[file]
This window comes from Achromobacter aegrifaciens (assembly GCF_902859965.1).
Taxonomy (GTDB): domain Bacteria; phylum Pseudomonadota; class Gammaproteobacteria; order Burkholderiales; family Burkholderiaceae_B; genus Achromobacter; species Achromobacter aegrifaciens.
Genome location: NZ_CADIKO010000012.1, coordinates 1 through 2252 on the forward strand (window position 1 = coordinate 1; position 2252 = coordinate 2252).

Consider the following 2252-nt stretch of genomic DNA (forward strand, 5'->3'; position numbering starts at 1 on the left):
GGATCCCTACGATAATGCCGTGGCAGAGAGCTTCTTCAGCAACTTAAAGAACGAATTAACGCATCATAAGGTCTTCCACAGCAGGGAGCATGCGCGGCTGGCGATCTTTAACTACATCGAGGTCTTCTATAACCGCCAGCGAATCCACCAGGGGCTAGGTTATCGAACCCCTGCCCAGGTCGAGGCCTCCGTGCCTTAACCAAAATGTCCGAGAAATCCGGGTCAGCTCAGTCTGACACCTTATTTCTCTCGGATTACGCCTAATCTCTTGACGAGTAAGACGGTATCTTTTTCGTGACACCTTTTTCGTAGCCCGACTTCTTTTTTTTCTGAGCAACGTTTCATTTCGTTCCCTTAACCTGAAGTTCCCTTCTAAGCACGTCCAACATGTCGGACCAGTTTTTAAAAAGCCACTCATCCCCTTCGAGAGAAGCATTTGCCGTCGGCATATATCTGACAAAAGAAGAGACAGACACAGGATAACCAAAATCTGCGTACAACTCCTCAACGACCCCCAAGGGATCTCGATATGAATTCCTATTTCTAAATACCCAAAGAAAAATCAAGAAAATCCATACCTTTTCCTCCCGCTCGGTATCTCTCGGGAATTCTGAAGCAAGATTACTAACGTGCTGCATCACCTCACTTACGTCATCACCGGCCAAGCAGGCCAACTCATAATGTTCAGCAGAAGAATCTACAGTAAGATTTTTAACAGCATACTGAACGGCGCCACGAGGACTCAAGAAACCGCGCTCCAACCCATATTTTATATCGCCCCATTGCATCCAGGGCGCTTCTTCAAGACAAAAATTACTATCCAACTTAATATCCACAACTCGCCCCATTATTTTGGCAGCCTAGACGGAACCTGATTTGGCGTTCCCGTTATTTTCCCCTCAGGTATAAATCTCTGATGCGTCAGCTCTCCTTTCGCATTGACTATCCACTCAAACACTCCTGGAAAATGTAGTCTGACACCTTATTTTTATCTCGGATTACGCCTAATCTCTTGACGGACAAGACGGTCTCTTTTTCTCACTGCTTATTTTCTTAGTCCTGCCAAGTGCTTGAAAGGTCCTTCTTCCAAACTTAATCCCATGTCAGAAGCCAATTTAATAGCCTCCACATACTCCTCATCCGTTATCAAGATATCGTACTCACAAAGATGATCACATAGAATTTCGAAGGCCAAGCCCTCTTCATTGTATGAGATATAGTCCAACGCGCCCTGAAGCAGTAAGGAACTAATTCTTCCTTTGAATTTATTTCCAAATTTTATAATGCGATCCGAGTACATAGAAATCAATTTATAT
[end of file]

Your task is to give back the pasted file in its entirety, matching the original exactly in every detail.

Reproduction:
This window comes from Achromobacter aegrifaciens (assembly GCF_902859965.1).
Taxonomy (GTDB): domain Bacteria; phylum Pseudomonadota; class Gammaproteobacteria; order Burkholderiales; family Burkholderiaceae_B; genus Achromobacter; species Achromobacter aegrifaciens.
Genome location: NZ_CADIKO010000012.1, coordinates 1 through 2252 on the forward strand (window position 1 = coordinate 1; position 2252 = coordinate 2252).

Consider the following 2252-nt stretch of genomic DNA (forward strand, 5'->3'; position numbering starts at 1 on the left):
GGATCCCTACGATAATGCCGTGGCAGAGAGCTTCTTCAGCAACTTAAAGAACGAATTAACGCATCATAAGGTCTTCCACAGCAGGGAGCATGCGCGGCTGGCGATCTTTAACTACATCGAGGTCTTCTATAACCGCCAGCGAATCCACCAGGGGCTAGGTTATCGAACCCCTGCCCAGGTCGAGGCCTCCGTGCCTTAACCAAAATGTCCGAGAAATCCGGGTCAGCTCAGTCTGACACCTTATTTCTCTCGGATTACGCCTAATCTCTTGACGAGTAAGACGGTATCTTTTTCGTGACACCTTTTTCGTAGCCCGACTTCTTTTTTTTCTGAGCAACGTTTCATTTCGTTCCCTTAACCTGAAGTTCCCTTCTAAGCACGTCCAACATGTCGGACCAGTTTTTAAAAAGCCACTCATCCCCTTCGAGAGAAGCATTTGCCGTCGGCATATATCTGACAAAAGAAGAGACAGACACAGGATAACCAAAATCTGCGTACAACTCCTCAACGACCCCCAAGGGATCTCGATATGAATTCCTATTTCTAAATACCCAAAGAAAAATCAAGAAAATCCATACCTTTTCCTCCCGCTCGGTATCTCTCGGGAATTCTGAAGCAAGATTACTAACGTGCTGCATCACCTCACTTACGTCATCACCGGCCAAGCAGGCCAACTCATAATGTTCAGCAGAAGAATCTACAGTAAGATTTTTAACAGCATACTGAACGGCGCCACGAGGACTCAAGAAACCGCGCTCCAACCCATATTTTATATCGCCCCATTGCATCCAGGGCGCTTCTTCAAGACAAAAATTACTATCCAACTTAATATCCACAACTCGCCCCATTATTTTGGCAGCCTAGACGGAACCTGATTTGGCGTTCCCGTTATTTTCCCCTCAGGTATAAATCTCTGATGCGTCAGCTCTCCTTTCGCATTGACTATCCACTCAAACACTCCTGGAAAATGTAGTCTGACACCTTATTTTTATCTCGGATTACGCCTAATCTCTTGACGGACAAGACGGTCTCTTTTTCTCACTGCTTATTTTCTTAGTCCTGCCAAGTGCTTGAAAGGTCCTTCTTCCAAACTTAATCCCATGTCAGAAGCCAATTTAATAGCCTCCACATACTCCTCATCCGTTATCAAGATATCGTACTCACAAAGATGATCACATAGAATTTCGAAGGCCAAGCCCTCTTCATTGTATGAGATATAGTCCAACGCGCCCTGAAGCAGTAAGGAACTAATTCTTCCTTTGAATTTATTTCCAAATTTTATAATGCGATCCGAGTACATAGAAATCAATTTATAT